Critics point out that fiscal conservatism relies on charitable activities rather than government institutions to alleviate the suffering of the poor, that the free market favors those of certain favored social groups, and perpetuates economic disparities between the rich and poor. Conservatives would not dispute any of these criticisms with one exception: In a free market, all economic opportunity is (at least theoretically) equal, so success is limited only by individual endeavor and, to a small extent, the unintended consequences of government interference in the economy. In light of this, class differences are seen by conservatives as the consequences of individual choices, not the cause of individual success or failure. Indifference towards the poor can be a form of benign neglect meant to spur them on to better themselves.
As Orthodox Christians, we cannot neglect those with less means than ourselves. We are devoid of God’s love if we who have enough do not show compassion on those who do not (1 Jn 3:17). The Epistle of St James teaches that our faith must beget tangible actions, specifically caring for the needs of the destitute. Notions of the worthy poor (those who deserve charity) and the unworthy poor (those who deserve poverty because of their choices) are alien to all those who love their neighbors as they love themselves, as Christ commanded. Historically, the Orthodox Church has always aided the poor, even in times of its greatest tribulation.
It is not wealth but rather our attachment to it that damns us. The Bible teaches us not to love money, and that doing so is the root of all evil. (Eccl 5:10, Heb 13:5, 1 Tim 6:10) Love of money and things prevents us from loving Christ and from loving our neighbor.
St John Chrysostom taught in the 4th century that “all wealth comes from God, and belongs to everyone equally”, so “the rich person who keeps all his wealth for himself is committing a form of robbery.” (It is also worth noting that Chrysostom preached that wealth should be given to the poor by those who have it to give, not by the government taking and redistributing wealth to those it deemed poor.)
That’s not to say wealth is evil and poverty holy. Chrysostom also taught that the poor can be envious of those who have more and despondent about their state. The fact is that wealth, like poverty, is its own ascesis (spiritual struggle). So great is this ascesis that Christ says it is easier for a camel to pass through the eye of a needle than for a rich person to enter the Kingdom of Heaven. American history has proven the truth of our Savior’s words. As He has blessed our nation with more and more material prosperity, more and more of our people have turned away from Him.
St Clement of Alexandria wrote, “Wealth … is like a snake; it will twist around the hand and bite unless one knows how to use it properly.” Consider how Christ favored the widow who gave all of the little she had over the wealthier people who had more to give but didn’t (Luke 21:1-4). His holy words should give pause to all who seek to enrich themselves materially rather than spiritually with works. The kenotic (self-emptying) example of Christ on the Cross should make us eager to give all we can, as He did for the life of the world.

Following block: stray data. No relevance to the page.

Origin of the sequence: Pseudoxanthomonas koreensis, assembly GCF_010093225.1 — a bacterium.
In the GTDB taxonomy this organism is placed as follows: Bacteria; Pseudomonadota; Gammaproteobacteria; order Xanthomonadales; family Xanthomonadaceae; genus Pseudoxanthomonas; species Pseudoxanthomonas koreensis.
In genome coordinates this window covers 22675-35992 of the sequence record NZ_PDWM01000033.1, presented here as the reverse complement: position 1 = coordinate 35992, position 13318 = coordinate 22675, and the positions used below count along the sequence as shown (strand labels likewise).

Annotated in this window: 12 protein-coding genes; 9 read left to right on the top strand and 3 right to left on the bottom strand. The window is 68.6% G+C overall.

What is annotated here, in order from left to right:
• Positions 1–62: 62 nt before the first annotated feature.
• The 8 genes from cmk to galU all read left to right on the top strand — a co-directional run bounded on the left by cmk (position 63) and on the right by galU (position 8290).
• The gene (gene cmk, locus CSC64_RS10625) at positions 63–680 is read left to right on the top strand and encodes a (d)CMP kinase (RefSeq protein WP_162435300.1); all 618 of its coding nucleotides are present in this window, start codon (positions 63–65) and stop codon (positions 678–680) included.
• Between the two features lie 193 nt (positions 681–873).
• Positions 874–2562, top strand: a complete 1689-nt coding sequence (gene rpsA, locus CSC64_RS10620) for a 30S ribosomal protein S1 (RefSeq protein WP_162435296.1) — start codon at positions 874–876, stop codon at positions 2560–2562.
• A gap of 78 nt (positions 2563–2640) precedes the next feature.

Holy Tradition is “the life of the Holy Spirit in the Church,” according to 20th century theologian Vladimir Lossky. It includes Scripture, the Holy Mysteries, the God-guided wisdom of the Fathers of the Church, and our church’s services. Tradition has preserved our Faith once delivered to the saints to this present day and unites us as members of the Body of Christ with Christ in His Church.
Secular tradition, of course, is something entirely different, even when it pretends to be holy. Our secular traditions in America have come from all over the world, but the most significant and influential sources have been from 18th and 19th century Europe, especially the British Isles. The English-speaking peoples of those days brought to this land not only their language but their Protestantism, stoicism, industriousness, moral values, common law and justice system, and a host of other cultural artifacts of their times. All people of all backgrounds living in this country have been steeped in Anglo-American culture to one degree or another. For many conservatives, the less Anglo-American something is, the less American it is.
The Orthodox Church, with its ecclesial practices and cultural roots in the eastern Mediterranean and Eastern Europe, can seem very much at odds with Anglo-American culture. In fact, socially conservative Christian Americans who are not Orthodox might view the Orthodox Church of present day America as entirely foreign to them.